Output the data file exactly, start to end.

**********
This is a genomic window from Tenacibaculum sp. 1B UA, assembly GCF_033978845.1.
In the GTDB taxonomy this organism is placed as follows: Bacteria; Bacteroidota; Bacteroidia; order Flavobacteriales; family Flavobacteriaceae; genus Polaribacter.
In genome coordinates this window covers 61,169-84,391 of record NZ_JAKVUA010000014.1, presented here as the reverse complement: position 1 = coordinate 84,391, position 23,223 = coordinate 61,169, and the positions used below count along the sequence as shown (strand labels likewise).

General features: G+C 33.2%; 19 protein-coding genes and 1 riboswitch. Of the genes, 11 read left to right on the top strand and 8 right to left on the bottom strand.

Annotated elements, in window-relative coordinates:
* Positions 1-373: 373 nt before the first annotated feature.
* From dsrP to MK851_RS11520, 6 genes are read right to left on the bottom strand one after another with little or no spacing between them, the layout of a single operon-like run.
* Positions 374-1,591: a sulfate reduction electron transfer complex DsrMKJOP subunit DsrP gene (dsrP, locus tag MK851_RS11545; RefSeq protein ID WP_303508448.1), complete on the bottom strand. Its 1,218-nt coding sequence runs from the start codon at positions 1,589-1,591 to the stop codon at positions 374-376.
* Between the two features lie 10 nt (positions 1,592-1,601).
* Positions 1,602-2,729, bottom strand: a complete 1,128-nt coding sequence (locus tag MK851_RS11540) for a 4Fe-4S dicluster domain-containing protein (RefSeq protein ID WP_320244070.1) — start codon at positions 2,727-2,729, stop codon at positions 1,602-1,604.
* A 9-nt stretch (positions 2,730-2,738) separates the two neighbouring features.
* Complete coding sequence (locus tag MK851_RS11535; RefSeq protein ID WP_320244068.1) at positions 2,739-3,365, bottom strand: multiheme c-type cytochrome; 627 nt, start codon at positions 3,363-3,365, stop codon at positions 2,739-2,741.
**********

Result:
This is a genomic window from Tenacibaculum sp. 1B UA, assembly GCF_033978845.1.
In the GTDB taxonomy this organism is placed as follows: Bacteria; Bacteroidota; Bacteroidia; order Flavobacteriales; family Flavobacteriaceae; genus Polaribacter.
In genome coordinates this window covers 61,169-84,391 of record NZ_JAKVUA010000014.1, presented here as the reverse complement: position 1 = coordinate 84,391, position 23,223 = coordinate 61,169, and the positions used below count along the sequence as shown (strand labels likewise).

General features: G+C 33.2%; 19 protein-coding genes and 1 riboswitch. Of the genes, 11 read left to right on the top strand and 8 right to left on the bottom strand.

Annotated elements, in window-relative coordinates:
* Positions 1-373: 373 nt before the first annotated feature.
* From dsrP to MK851_RS11520, 6 genes are read right to left on the bottom strand one after another with little or no spacing between them, the layout of a single operon-like run.
* Positions 374-1,591: a sulfate reduction electron transfer complex DsrMKJOP subunit DsrP gene (dsrP, locus tag MK851_RS11545; RefSeq protein ID WP_303508448.1), complete on the bottom strand. Its 1,218-nt coding sequence runs from the start codon at positions 1,589-1,591 to the stop codon at positions 374-376.
* Between the two features lie 10 nt (positions 1,592-1,601).
* Positions 1,602-2,729, bottom strand: a complete 1,128-nt coding sequence (locus tag MK851_RS11540) for a 4Fe-4S dicluster domain-containing protein (RefSeq protein ID WP_320244070.1) — start codon at positions 2,727-2,729, stop codon at positions 1,602-1,604.
* A 9-nt stretch (positions 2,730-2,738) separates the two neighbouring features.
* Complete coding sequence (locus tag MK851_RS11535; RefSeq protein ID WP_320244068.1) at positions 2,739-3,365, bottom strand: multiheme c-type cytochrome; 627 nt, start codon at positions 3,363-3,365, stop codon at positions 2,739-2,741.